Justin Barr, OSU Extension educator in Ellis County, Oklahoma, said moisture after the fire will dictate how quickly the recovery process goes. The entire region has seen plentiful moisture since the fires and this has allowed grass to grow and pastures to turn green.

Barr, who is a volunteer firefighter and runs his own cattle, has seen several wildfires over the last 10 years. Moisture after wildfires will heal the range considerably faster than one would expect, he said.

"Moisture, more so than the duration or intensity of the fire, is the one factor that will dictate how fast or slow the grass recovers," Barr said.

Tim Marshall, KSU Extension educator for Barber County, Kansas, agreed with Barr. After the Anderson Creek wildfires hit part of his county in March of 2016, most producers feared range recovery could take months, if not years.

The range actually recovered much quicker.

"As with this fire, we had timely rains after and the effects to the grass itself was minimal," said Marshall.

For rangeland that was in good shape before the fires, and then got the timely moisture, ranchers did not need to reduce cattle numbers on the affected land by much. However, Barr said, land in poorer shape before the fires or with more sandy soils could see stocking rates reduced to half the number of animals in a normal grazing setting.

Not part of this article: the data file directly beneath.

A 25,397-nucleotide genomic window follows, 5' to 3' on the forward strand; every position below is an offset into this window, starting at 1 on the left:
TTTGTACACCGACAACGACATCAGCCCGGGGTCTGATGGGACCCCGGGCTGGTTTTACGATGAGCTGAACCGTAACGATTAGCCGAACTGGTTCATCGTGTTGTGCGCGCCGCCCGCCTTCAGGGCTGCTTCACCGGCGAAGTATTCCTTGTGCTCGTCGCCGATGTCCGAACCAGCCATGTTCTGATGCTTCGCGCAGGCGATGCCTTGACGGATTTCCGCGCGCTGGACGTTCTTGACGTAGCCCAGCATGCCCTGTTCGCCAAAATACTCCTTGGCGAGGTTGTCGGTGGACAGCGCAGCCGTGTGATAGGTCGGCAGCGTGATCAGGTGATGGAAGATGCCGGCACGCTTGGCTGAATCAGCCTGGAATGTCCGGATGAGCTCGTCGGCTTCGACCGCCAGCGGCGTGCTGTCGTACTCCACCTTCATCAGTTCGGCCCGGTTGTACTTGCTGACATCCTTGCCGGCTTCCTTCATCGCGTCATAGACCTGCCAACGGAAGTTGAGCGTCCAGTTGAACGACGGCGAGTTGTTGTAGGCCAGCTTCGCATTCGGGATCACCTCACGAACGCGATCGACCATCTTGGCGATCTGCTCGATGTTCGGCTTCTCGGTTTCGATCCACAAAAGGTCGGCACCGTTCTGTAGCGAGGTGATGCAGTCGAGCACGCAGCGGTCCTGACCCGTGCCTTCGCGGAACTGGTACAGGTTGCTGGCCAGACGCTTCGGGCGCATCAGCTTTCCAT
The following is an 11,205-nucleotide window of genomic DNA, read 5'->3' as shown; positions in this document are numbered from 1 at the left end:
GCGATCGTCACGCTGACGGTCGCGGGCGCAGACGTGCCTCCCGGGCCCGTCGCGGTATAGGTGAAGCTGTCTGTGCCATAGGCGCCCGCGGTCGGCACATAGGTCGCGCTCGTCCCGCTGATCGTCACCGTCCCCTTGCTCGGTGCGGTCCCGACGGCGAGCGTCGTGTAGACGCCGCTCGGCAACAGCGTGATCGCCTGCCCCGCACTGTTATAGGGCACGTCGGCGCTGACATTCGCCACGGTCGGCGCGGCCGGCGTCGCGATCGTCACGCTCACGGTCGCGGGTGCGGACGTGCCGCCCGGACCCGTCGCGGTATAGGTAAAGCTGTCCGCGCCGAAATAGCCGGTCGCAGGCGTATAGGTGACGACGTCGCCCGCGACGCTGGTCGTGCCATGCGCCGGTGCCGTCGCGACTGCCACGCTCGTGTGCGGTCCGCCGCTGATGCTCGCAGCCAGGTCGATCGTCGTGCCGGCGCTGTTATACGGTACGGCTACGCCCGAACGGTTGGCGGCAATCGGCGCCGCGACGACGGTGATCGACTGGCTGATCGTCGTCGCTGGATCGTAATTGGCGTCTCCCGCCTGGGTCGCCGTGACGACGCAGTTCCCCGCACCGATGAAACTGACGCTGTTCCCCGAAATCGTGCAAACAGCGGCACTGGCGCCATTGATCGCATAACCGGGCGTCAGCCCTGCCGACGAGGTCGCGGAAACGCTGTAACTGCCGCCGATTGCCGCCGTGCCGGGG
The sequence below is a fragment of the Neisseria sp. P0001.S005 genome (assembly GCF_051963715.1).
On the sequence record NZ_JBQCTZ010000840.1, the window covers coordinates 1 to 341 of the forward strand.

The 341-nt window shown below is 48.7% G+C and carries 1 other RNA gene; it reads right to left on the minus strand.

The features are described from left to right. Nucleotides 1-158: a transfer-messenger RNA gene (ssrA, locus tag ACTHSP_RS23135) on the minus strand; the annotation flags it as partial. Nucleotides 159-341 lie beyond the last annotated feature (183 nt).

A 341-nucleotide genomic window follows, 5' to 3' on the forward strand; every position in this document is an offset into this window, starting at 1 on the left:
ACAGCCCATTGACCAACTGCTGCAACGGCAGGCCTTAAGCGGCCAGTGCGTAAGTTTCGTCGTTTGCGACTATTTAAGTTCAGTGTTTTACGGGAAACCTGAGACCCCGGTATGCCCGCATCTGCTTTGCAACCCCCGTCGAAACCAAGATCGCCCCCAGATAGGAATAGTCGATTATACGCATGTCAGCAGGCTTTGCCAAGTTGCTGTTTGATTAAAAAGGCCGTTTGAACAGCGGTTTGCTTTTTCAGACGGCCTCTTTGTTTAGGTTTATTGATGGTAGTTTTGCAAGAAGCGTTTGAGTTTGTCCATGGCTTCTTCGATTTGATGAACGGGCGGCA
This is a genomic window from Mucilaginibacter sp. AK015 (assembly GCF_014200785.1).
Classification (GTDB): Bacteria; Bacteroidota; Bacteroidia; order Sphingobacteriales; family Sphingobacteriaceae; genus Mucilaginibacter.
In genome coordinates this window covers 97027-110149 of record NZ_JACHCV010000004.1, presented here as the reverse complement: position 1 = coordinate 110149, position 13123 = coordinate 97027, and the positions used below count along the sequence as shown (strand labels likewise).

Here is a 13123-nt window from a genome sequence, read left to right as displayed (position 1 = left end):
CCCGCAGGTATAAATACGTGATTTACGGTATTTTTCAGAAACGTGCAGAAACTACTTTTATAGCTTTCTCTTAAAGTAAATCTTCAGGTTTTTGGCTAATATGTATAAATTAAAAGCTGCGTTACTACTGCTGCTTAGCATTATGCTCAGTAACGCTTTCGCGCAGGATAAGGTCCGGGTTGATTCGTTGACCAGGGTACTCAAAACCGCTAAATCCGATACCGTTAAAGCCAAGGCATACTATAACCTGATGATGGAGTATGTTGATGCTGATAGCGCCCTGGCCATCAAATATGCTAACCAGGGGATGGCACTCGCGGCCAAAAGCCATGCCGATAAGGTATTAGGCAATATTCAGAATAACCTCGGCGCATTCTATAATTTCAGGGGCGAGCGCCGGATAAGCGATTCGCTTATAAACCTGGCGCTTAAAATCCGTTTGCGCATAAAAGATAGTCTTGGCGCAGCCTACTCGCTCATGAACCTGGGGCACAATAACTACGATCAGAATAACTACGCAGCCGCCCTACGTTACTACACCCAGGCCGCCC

Barr said he is a big proponent of prescribed fires to eliminate unwanted plant species, as well as limit the spread of the eastern red cedar, a pest that can take over rangeland if not controlled. He tries to burn rangeland at least every six to eight years to control red cedar and wishes others would also use controlled burns to do the same against those cedars if they were missed by wildfires.

Another good strategy, in addition to lower stock rates, is to delay when cattle start to graze on rangeland.

Greg Highfill, OSU Extension educator for Woods County, Oklahoma, said allowing the grass a period of rest before grazing will be important for rangeland burnt by fires. Again, the condition of the range before the fires could decree how much delay in grazing is needed, he said.

All three Extension educators stated that a year after the fires in their respective counties there were not many long-term issues with affected rangeland.


In addition to how wildfire affected rangeland, there was some discussion on how livestock emerged from the fires.

Cattle that survived the fires face a list of health issues that affect their ability to breed and support a calf down the road. Burnt hooves, hides, udders and teats can all have long-term effects, Highfill said.

Cows that suffered scorched udders or teats need to be examined closely to see if the damage is permanent or if recovery is possible, he said.

Highfill said he has his own cow-calf herd and in previous fires he had cattle with mildly scorched udders. These cattle recovered and were able to support a calf in future years.

However, ranchers who keep cattle with damaged udders and teats could see short-term issues with the cows kicking the calves off when they attempt to suck, he said. Longer-term issues with udders and teats could result in problems with mastitis when the cows have calves a year from now.

Marshall said if there is any doubt about the effects of scorched udders, it is probably better to err on the side of caution; move these possibly affected cows to town now for sale, rather than face issues down the road.